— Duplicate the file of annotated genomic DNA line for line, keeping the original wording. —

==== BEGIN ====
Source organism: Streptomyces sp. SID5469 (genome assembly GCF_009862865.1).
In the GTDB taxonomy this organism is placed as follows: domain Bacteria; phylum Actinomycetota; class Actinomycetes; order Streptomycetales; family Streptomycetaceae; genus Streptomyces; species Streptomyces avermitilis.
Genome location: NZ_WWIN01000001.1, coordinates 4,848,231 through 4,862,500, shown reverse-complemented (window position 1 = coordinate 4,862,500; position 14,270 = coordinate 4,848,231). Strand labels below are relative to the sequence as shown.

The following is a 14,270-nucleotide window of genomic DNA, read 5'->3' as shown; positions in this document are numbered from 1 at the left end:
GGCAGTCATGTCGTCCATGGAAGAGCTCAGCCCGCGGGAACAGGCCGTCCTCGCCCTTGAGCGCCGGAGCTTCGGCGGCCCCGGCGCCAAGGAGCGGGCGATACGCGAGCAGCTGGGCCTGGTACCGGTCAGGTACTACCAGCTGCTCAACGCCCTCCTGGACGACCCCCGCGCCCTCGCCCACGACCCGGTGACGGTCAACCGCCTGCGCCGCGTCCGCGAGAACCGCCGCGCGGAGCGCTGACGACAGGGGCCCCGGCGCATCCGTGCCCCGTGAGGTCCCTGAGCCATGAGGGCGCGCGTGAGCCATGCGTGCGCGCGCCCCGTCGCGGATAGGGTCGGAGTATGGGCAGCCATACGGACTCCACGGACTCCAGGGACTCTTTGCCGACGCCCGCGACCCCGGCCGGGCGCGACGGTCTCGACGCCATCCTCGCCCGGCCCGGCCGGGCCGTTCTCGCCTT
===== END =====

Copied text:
Source organism: Streptomyces sp. SID5469 (genome assembly GCF_009862865.1).
In the GTDB taxonomy this organism is placed as follows: domain Bacteria; phylum Actinomycetota; class Actinomycetes; order Streptomycetales; family Streptomycetaceae; genus Streptomyces; species Streptomyces avermitilis.
Genome location: NZ_WWIN01000001.1, coordinates 4,848,231 through 4,862,500, shown reverse-complemented (window position 1 = coordinate 4,862,500; position 14,270 = coordinate 4,848,231). Strand labels below are relative to the sequence as shown.

The following is a 14,270-nucleotide window of genomic DNA, read 5'->3' as shown; positions in this document are numbered from 1 at the left end:
GGCAGTCATGTCGTCCATGGAAGAGCTCAGCCCGCGGGAACAGGCCGTCCTCGCCCTTGAGCGCCGGAGCTTCGGCGGCCCCGGCGCCAAGGAGCGGGCGATACGCGAGCAGCTGGGCCTGGTACCGGTCAGGTACTACCAGCTGCTCAACGCCCTCCTGGACGACCCCCGCGCCCTCGCCCACGACCCGGTGACGGTCAACCGCCTGCGCCGCGTCCGCGAGAACCGCCGCGCGGAGCGCTGACGACAGGGGCCCCGGCGCATCCGTGCCCCGTGAGGTCCCTGAGCCATGAGGGCGCGCGTGAGCCATGCGTGCGCGCGCCCCGTCGCGGATAGGGTCGGAGTATGGGCAGCCATACGGACTCCACGGACTCCAGGGACTCTTTGCCGACGCCCGCGACCCCGGCCGGGCGCGACGGTCTCGACGCCATCCTCGCCCGGCCCGGCCGGGCCGTTCTCGCCTT